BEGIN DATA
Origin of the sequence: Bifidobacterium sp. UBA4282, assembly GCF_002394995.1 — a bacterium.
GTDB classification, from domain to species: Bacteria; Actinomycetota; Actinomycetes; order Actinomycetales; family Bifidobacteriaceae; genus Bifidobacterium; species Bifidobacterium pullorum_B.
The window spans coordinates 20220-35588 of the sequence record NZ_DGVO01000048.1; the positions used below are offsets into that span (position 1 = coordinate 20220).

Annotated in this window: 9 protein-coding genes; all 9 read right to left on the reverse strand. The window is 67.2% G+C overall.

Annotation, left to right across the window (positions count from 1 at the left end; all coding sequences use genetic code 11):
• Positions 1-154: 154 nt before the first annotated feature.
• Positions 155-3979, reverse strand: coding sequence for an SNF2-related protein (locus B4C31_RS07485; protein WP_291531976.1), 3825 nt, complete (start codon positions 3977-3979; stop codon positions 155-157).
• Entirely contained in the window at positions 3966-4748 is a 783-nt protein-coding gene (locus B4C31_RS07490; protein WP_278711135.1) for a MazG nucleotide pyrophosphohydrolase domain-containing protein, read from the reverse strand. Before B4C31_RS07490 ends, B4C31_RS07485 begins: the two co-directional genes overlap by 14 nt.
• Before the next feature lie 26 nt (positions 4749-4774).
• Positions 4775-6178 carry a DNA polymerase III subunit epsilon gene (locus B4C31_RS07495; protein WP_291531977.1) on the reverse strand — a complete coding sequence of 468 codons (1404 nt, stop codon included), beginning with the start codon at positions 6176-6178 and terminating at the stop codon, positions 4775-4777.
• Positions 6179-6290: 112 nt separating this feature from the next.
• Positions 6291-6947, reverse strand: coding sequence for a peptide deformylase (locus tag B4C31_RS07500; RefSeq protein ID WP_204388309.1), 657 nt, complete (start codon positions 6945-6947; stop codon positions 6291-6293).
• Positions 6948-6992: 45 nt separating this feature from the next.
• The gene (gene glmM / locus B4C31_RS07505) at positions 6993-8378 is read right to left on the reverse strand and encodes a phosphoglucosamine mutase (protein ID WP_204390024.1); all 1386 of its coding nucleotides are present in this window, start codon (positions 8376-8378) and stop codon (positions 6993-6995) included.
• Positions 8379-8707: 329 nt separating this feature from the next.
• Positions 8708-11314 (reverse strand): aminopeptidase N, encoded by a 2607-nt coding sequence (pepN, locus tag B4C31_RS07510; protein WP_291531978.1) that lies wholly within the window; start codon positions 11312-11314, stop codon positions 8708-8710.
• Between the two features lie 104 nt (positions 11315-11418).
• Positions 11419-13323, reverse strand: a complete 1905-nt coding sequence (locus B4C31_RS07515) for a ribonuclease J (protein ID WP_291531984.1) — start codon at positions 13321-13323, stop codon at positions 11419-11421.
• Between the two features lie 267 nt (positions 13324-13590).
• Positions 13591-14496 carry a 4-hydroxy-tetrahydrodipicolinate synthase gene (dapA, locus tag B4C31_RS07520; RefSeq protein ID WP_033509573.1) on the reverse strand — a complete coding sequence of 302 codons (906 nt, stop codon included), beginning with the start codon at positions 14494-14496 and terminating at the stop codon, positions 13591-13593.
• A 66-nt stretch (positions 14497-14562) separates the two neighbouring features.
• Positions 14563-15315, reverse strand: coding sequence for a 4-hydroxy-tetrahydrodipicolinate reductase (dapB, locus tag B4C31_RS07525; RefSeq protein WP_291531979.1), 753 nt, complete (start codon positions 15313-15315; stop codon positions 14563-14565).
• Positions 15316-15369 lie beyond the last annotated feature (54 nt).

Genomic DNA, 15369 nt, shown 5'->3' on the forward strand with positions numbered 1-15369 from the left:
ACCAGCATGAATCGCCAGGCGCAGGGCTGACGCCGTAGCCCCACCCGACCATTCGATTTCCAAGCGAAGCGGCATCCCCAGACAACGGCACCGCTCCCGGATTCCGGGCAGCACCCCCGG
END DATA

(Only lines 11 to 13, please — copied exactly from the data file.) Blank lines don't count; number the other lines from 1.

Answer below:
• Positions 6179-6290: 112 nt separating this feature from the next.
• Positions 6291-6947, reverse strand: coding sequence for a peptide deformylase (locus tag B4C31_RS07500; RefSeq protein ID WP_204388309.1), 657 nt, complete (start codon positions 6945-6947; stop codon positions 6291-6293).
• Positions 6948-6992: 45 nt separating this feature from the next.